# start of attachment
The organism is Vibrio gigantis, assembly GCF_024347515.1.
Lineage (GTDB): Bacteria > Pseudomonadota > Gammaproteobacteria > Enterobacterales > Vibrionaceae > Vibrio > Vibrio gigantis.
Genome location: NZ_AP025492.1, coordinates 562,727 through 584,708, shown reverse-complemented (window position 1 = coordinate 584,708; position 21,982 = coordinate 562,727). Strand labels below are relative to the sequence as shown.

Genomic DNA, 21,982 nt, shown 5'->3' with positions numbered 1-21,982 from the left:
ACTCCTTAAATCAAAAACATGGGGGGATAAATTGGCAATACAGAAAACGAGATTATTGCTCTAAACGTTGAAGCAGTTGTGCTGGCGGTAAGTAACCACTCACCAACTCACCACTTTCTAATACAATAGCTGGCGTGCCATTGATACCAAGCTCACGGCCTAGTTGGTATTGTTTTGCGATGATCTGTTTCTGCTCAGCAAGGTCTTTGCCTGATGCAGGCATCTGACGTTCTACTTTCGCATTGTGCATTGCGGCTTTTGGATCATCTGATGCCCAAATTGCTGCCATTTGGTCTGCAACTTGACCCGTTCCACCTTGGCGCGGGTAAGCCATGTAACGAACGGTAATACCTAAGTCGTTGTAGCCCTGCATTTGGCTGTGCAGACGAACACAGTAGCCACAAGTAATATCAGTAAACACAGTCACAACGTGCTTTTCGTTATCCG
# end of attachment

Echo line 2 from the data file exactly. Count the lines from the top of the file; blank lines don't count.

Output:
Lineage (GTDB): Bacteria > Pseudomonadota > Gammaproteobacteria > Enterobacterales > Vibrionaceae > Vibrio > Vibrio gigantis.